November 2016 Featured Artist
Humble, soft-spoken, and reflective, our November Featured Artist Jacob Golden has lived many lifetimes. From jet-setting North America and Europe as the front man of local band Birthday to pulling heartstrings as a solo artist, Golden was shining. However, after bouncing between record labels, he left the music industry, tired of being a cog in the machine.
Thankfully, Golden hasn’t lost his luster, returning to the mic, this time on his own terms. Sacramento365 was lucky enough to chat with the talented singer in his backyard studio about his challenging career path and future aspirations.
Making the Band
Like many musicians, Golden got a taste of music young, starting rock bands with friends in middle school. “My friends and I got together at a time when we all started to really appreciate music. We were misfit music geeks that taught each other how to play.” In his early 20s, he found success in the growing Midtown music scene, first with acoustic-driven Orisha, then when fronting Birthday, a quartet with an electric, “space rock” Bowie-flavored vibe.
Orisha’s boldness led the group to pool together all the money they had (“~$1500”) to rent a studio and record a demo tape. Those three songs proved fruitful, grabbing the attention of Jeff Saltzman who discovered Green Day, Rancid and The Killers. Under the management of Saltzman, Orisha rebranded itself as Birthday and found a home on Warner Music U.K.’s Blanco y Negro label, but stardom as a foursome didn’t last. Not long after posting up in England, the band fizzled out: “it was cliche…we had internal conflicts and had different ideas for the direction of the band. We came back home and played one last concert at Old Ironsides as our final swan song.”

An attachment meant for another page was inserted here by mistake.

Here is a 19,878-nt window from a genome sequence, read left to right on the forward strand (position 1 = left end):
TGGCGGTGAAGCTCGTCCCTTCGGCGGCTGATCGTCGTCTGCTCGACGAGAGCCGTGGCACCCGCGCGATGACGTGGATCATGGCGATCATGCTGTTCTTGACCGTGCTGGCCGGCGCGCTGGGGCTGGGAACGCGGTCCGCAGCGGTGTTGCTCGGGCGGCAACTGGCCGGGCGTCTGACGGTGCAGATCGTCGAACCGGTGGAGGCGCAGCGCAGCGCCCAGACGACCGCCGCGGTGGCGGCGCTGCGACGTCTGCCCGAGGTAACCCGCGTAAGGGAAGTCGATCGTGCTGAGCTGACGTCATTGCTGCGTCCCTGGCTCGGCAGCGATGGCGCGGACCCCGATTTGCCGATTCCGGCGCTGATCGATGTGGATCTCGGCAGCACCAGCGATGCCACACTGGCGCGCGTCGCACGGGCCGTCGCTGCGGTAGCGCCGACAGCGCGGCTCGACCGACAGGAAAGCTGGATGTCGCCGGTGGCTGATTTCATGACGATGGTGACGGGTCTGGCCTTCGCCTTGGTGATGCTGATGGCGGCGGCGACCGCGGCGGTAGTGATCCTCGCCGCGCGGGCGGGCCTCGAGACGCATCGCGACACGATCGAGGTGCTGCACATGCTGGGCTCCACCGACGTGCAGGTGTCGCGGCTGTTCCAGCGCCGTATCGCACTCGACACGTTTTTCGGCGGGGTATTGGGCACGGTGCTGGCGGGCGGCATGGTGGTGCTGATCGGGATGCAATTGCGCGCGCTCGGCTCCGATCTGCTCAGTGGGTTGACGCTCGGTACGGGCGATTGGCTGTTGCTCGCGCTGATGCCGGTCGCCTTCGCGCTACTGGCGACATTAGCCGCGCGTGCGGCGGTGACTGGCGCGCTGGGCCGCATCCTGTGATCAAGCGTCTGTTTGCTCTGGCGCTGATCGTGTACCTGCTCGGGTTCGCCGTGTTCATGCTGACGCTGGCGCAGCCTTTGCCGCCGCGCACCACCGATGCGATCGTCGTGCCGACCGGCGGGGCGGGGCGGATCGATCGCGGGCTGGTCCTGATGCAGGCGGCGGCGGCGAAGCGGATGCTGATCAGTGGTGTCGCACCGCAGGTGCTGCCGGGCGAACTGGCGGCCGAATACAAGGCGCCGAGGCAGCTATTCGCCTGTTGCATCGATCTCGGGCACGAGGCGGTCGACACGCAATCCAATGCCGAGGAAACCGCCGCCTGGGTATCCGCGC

Golden returned to England at 25 as a solo artist through Rough Trade Records. “Living in London was fantastic. You are in a city where there is so much excitement in the music scene. There’s no shortage of premieres or concerts. I was rubbing shoulders and opening with guys who would become international stars – Coldplay and Snow Patrol – it was amazing.”
However, the same level of rock stardom was not in his cards. A lack of promotion – not talent – was his downfall with Rough Trade Records, and later with Sawtooth Records. His last album with a formal record label, Revenge Songs (2007) had momentum and acclaim in the United Kingdom, France, and Ireland — its single “On a Saturday” even was featured on the television series, The OC — but the album couldn’t get released here in the United States. “My success didn’t cascade over here. European listeners like quirky, unusual, and ‘less corporate’-sounding music. In the United States, labels typically want more produced, radio-friendly songs…which isn’t me.”
Disillusioned, Golden ditched the guitar and took up long distance trail running. “I get obsessed with trying new things. Running reconnected me to my childhood growing up in the foothills and allowed me to clear my thoughts.” Golden also started writing and collaboration with local electronic musician Dusty Brown. The two of them started a duo called Little Foxes that blended Jacob’s voice and guitar with Brown’s experimental beats: “Exploring these other sides of life and creativity really opened up my mind to new ways of making art.”
Luckily, fatherhood helped him find his way back to music. “I’m Type A, super driven, which is a good and bad thing. While it pushed me beyond what I thought I capable of, my obsession with music also made me sacrifice friendships and to not really care about anything else. Having kids has made me and my music better. My kids break up my time and make me less selfish. I don’t dwell on things as much. I learned how to focus.” [Editor’s note: Golden is a father to adorable twin three-year-old girls.]
Golden took these lessons to heart, releasing his haunting and deeply personal album, The Invisible Record, in January of this year. Recorded in Portland and Sacramento, the album is raw and cathartic, giving Golden a chance to artfully air out his frustrations against his former record labels. “The sound of the album was really important to me — I really like mixing Lo-fi and Hi-fi performances together. I wrote all the songs, produced the album and played most of the instruments myself because that’s the way I like to do things. While this gave me a lot of creative freedom it also left me with a lot of time to second guess myself. I had to work through that.”